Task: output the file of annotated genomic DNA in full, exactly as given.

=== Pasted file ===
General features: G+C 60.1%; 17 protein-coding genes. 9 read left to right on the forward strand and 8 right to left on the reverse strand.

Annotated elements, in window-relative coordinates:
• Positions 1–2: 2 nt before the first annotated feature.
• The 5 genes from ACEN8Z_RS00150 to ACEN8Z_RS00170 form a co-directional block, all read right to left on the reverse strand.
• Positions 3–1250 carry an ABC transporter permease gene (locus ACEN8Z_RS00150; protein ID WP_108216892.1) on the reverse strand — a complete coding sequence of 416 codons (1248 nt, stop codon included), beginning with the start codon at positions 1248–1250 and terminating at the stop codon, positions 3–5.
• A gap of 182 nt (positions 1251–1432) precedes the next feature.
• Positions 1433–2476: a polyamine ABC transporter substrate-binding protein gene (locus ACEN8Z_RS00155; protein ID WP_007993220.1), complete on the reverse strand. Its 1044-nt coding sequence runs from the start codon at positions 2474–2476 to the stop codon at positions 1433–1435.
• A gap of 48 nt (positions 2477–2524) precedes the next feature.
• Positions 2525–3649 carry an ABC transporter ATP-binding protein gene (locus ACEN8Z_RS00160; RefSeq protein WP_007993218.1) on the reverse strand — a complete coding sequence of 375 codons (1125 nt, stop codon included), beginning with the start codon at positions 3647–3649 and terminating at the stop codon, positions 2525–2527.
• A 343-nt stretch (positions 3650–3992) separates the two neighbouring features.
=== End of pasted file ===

General features: G+C 60.1%; 17 protein-coding genes. 9 read left to right on the forward strand and 8 right to left on the reverse strand.

Annotated elements, in window-relative coordinates:
• Positions 1–2: 2 nt before the first annotated feature.
• The 5 genes from ACEN8Z_RS00150 to ACEN8Z_RS00170 form a co-directional block, all read right to left on the reverse strand.
• Positions 3–1250 carry an ABC transporter permease gene (locus ACEN8Z_RS00150; protein ID WP_108216892.1) on the reverse strand — a complete coding sequence of 416 codons (1248 nt, stop codon included), beginning with the start codon at positions 1248–1250 and terminating at the stop codon, positions 3–5.
• A gap of 182 nt (positions 1251–1432) precedes the next feature.
• Positions 1433–2476: a polyamine ABC transporter substrate-binding protein gene (locus ACEN8Z_RS00155; protein ID WP_007993220.1), complete on the reverse strand. Its 1044-nt coding sequence runs from the start codon at positions 2474–2476 to the stop codon at positions 1433–1435.
• A gap of 48 nt (positions 2477–2524) precedes the next feature.
• Positions 2525–3649 carry an ABC transporter ATP-binding protein gene (locus ACEN8Z_RS00160; RefSeq protein WP_007993218.1) on the reverse strand — a complete coding sequence of 375 codons (1125 nt, stop codon included), beginning with the start codon at positions 3647–3649 and terminating at the stop codon, positions 2525–2527.
• A 343-nt stretch (positions 3650–3992) separates the two neighbouring features.